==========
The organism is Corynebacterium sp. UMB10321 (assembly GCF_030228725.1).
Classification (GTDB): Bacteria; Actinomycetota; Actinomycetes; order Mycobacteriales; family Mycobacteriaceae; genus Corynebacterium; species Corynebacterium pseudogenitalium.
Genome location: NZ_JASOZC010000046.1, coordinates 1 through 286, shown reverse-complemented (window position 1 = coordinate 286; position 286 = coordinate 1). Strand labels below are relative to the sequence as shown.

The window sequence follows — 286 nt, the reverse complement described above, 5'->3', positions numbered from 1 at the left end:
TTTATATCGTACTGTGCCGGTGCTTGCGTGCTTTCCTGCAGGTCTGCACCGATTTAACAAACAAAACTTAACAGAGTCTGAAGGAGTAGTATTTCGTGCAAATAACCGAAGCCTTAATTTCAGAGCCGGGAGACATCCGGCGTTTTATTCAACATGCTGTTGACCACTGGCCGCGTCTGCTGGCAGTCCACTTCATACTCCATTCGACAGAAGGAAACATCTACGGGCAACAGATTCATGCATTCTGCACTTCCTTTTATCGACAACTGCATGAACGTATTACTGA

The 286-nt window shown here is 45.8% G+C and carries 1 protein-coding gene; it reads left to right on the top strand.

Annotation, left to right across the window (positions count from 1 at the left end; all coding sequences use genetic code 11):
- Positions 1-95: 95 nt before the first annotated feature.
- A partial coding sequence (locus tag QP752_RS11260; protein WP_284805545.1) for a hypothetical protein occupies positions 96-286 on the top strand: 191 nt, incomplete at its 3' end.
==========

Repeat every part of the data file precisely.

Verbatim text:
The organism is Corynebacterium sp. UMB10321 (assembly GCF_030228725.1).
Classification (GTDB): Bacteria; Actinomycetota; Actinomycetes; order Mycobacteriales; family Mycobacteriaceae; genus Corynebacterium; species Corynebacterium pseudogenitalium.
Genome location: NZ_JASOZC010000046.1, coordinates 1 through 286, shown reverse-complemented (window position 1 = coordinate 286; position 286 = coordinate 1). Strand labels below are relative to the sequence as shown.

The window sequence follows — 286 nt, the reverse complement described above, 5'->3', positions numbered from 1 at the left end:
TTTATATCGTACTGTGCCGGTGCTTGCGTGCTTTCCTGCAGGTCTGCACCGATTTAACAAACAAAACTTAACAGAGTCTGAAGGAGTAGTATTTCGTGCAAATAACCGAAGCCTTAATTTCAGAGCCGGGAGACATCCGGCGTTTTATTCAACATGCTGTTGACCACTGGCCGCGTCTGCTGGCAGTCCACTTCATACTCCATTCGACAGAAGGAAACATCTACGGGCAACAGATTCATGCATTCTGCACTTCCTTTTATCGACAACTGCATGAACGTATTACTGA

The 286-nt window shown here is 45.8% G+C and carries 1 protein-coding gene; it reads left to right on the top strand.

Annotation, left to right across the window (positions count from 1 at the left end; all coding sequences use genetic code 11):
- Positions 1-95: 95 nt before the first annotated feature.
- A partial coding sequence (locus tag QP752_RS11260; protein WP_284805545.1) for a hypothetical protein occupies positions 96-286 on the top strand: 191 nt, incomplete at its 3' end.